7. You also have held exhibitions on archeology, history and military history. Please tell us more about that.

The Canadian Museum of Civilization is primarily dedicated to the collection, preservation and telling of Canadian History and we have produced and presented some amazing exhibitions on our collective heritage.

From November 2003 to January 9, 2005 the CMC presented the exhibition Across Time and Tundra: The Inuvialuit of the Canadian Arctic. Inuit living in the western Canadian Arctic call themselves “Inuvialuit”, meaning “real human beings”, and have long considered themselves distinct from other Canadian Inuit. Today this distinct identity has a political dimension; the Inuvialuit chose not to join Nunavut (the new Inuit territory in the eastern Arctic), but to remain in the Northwest Territories under their own land claim agreement. The exhibition “Inuvialuit” explores the history of this unique Arctic people, from their first arrival in the Canadian Arctic from Alaska about a thousand years ago to the modern era. The exhibition highlights material collected by fur trader Roderick MacFarlane in the 1860s, and the photographic resources of the Anglican Archives, dating from the 1890s and was curated by Dr. David Morrison, Director of History and Archaeology at the Museum based on 20 years of research .

In June of 2004, the CMC opened a major new exhibition, Once in French America produced in celebration of the 400th anniversary of French settlement in North America. The guiding principle behind the exhibition was an examination of how new societies developed in North America. During the seventeenth and eighteenth centuries, immigrants to New France arrived with certain traditions, behaviors and institutions. However, in order to survive and prosper in a challenging new environment they also had to adapt everything they knew — often borrowing heavily from the traditions and technologies of First Peoples, as well as developing new methodologies of their own. The early settlers of New France were thus able to create and sustain societies with a vitality and influence that continues to this day. The exhibition featured approximately 500 artifacts and objects, representing all facets of life in New France drawn from some 40 institutions in Canada, the United States and France, bringing together one of the most extensive collections of New France artifacts for the very first time.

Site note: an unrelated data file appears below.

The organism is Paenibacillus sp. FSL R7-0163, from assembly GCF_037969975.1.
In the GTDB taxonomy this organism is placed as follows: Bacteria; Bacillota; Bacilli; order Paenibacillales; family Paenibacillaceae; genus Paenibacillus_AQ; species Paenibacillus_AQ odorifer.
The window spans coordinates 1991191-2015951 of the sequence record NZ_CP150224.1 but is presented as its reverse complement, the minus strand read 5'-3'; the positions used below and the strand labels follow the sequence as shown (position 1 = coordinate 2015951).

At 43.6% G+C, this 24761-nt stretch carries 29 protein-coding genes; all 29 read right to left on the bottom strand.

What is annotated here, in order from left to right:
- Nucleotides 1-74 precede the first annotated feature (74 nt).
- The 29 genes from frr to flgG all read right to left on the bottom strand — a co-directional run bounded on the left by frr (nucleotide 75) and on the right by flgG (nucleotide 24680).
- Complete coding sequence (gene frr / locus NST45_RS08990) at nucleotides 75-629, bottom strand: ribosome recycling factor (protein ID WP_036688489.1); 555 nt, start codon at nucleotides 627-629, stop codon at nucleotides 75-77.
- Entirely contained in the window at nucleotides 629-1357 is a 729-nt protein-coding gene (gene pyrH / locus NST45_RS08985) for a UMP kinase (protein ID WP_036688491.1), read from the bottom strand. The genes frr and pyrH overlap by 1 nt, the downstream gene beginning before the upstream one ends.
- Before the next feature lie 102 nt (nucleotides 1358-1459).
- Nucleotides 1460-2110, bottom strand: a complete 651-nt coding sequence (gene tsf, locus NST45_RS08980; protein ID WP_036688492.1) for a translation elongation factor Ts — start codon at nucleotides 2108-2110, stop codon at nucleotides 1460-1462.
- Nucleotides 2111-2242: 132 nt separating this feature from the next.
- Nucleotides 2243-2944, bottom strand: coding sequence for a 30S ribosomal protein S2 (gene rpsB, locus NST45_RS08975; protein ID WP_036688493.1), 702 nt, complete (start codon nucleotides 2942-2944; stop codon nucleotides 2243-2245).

This past year we were also proud to present Acres of Dreams – Settling in the Canadian Prairies. This exhibition introduced visitors to the history of changing idealistic impressions of the West and explored the story of how and why the West has been perceived as a Canadian Utopia for the last 150 years. Visitors discovered a crucial chapter in Canada’s history, focusing on the challenges and experiences of millions of settlers, and the extraordinary international marketing campaign launched by the government to lure them to the West.

By launching the exhibit in 2005, the anniversary of the creation of the provinces of Saskatchewan and Alberta, the Museum took a national leadership role in celebrating this seminal date while presenting a major Western Canadian story that has never before been exhibited in either the East or West. This exhibition speaks to all Canadians of the great beauty of the Western land, and of the riches of its natural resources and showed that Prairie optimism endures, as new energy sources are found, and as pluralistic societies find a place for themselves in communities across the West.The exhibition was developed by the Canadian Museum of Civilization in collaboration with Library and Archives Canada.

8. The Canadian Museum of Civilization also houses an Imax Theatre, the Canadian Children’s Museum and the Canadian Postal Museum. Please tell us more about that.

The Canadian Children’s Museum has been one of the Canadian Museum of Civilization’s most popular attractions since it opened in 1989. Now almost three times its original size, the Canadian Children’s Museum (CCM) takes visitors of all ages on a Great Adventure. CCM passports in hand, visitors discover one incredible destination after another — from a mini-excursion to homes in the International Village, to a side trip to the World Exchange, the Kids’ Café, Building Works or Clothing Company. Whether on a trek to a desert pyramid, a jaunt to the Port of Entry to help unload a cargo ship, or a stroll through the bustling Market Bazaar, visitors encounter endless ways to learn about the world and each other.